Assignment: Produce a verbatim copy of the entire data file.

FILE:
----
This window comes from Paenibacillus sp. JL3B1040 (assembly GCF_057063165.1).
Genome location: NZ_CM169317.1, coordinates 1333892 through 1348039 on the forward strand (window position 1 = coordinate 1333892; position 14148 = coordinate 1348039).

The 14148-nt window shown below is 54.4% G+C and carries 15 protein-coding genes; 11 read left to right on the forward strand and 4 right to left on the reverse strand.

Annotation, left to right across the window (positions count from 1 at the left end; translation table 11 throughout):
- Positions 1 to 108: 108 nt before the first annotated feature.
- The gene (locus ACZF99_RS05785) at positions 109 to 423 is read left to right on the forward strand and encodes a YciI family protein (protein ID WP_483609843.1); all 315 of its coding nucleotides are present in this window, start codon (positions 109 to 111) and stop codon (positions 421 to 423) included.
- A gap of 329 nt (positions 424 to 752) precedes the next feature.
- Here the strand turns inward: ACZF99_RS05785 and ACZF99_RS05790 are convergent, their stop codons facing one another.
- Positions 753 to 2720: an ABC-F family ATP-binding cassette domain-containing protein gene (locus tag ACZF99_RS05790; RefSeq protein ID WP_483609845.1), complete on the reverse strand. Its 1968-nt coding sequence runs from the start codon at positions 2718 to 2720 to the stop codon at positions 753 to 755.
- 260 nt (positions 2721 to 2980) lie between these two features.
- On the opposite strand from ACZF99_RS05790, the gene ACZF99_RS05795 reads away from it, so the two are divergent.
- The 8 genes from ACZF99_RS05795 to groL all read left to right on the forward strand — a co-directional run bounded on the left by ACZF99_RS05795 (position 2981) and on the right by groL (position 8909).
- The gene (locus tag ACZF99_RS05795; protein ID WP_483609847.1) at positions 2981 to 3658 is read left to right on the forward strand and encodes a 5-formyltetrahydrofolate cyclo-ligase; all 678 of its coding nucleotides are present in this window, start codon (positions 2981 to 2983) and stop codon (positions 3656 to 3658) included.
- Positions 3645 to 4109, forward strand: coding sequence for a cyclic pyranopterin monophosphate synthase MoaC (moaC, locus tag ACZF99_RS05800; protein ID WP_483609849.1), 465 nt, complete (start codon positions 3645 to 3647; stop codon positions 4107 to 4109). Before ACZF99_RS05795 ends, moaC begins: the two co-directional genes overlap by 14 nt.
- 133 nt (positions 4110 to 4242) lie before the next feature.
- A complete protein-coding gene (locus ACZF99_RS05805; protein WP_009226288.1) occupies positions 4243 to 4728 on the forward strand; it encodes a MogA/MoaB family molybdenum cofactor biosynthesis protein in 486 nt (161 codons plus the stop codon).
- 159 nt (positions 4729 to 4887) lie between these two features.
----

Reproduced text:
This window comes from Paenibacillus sp. JL3B1040 (assembly GCF_057063165.1).
Genome location: NZ_CM169317.1, coordinates 1333892 through 1348039 on the forward strand (window position 1 = coordinate 1333892; position 14148 = coordinate 1348039).

The 14148-nt window shown below is 54.4% G+C and carries 15 protein-coding genes; 11 read left to right on the forward strand and 4 right to left on the reverse strand.

Annotation, left to right across the window (positions count from 1 at the left end; translation table 11 throughout):
- Positions 1 to 108: 108 nt before the first annotated feature.
- The gene (locus ACZF99_RS05785) at positions 109 to 423 is read left to right on the forward strand and encodes a YciI family protein (protein ID WP_483609843.1); all 315 of its coding nucleotides are present in this window, start codon (positions 109 to 111) and stop codon (positions 421 to 423) included.
- A gap of 329 nt (positions 424 to 752) precedes the next feature.
- Here the strand turns inward: ACZF99_RS05785 and ACZF99_RS05790 are convergent, their stop codons facing one another.
- Positions 753 to 2720: an ABC-F family ATP-binding cassette domain-containing protein gene (locus tag ACZF99_RS05790; RefSeq protein ID WP_483609845.1), complete on the reverse strand. Its 1968-nt coding sequence runs from the start codon at positions 2718 to 2720 to the stop codon at positions 753 to 755.
- 260 nt (positions 2721 to 2980) lie between these two features.
- On the opposite strand from ACZF99_RS05790, the gene ACZF99_RS05795 reads away from it, so the two are divergent.
- The 8 genes from ACZF99_RS05795 to groL all read left to right on the forward strand — a co-directional run bounded on the left by ACZF99_RS05795 (position 2981) and on the right by groL (position 8909).
- The gene (locus tag ACZF99_RS05795; protein ID WP_483609847.1) at positions 2981 to 3658 is read left to right on the forward strand and encodes a 5-formyltetrahydrofolate cyclo-ligase; all 678 of its coding nucleotides are present in this window, start codon (positions 2981 to 2983) and stop codon (positions 3656 to 3658) included.
- Positions 3645 to 4109, forward strand: coding sequence for a cyclic pyranopterin monophosphate synthase MoaC (moaC, locus tag ACZF99_RS05800; protein ID WP_483609849.1), 465 nt, complete (start codon positions 3645 to 3647; stop codon positions 4107 to 4109). Before ACZF99_RS05795 ends, moaC begins: the two co-directional genes overlap by 14 nt.
- 133 nt (positions 4110 to 4242) lie before the next feature.
- A complete protein-coding gene (locus ACZF99_RS05805; protein WP_009226288.1) occupies positions 4243 to 4728 on the forward strand; it encodes a MogA/MoaB family molybdenum cofactor biosynthesis protein in 486 nt (161 codons plus the stop codon).
- 159 nt (positions 4729 to 4887) lie between these two features.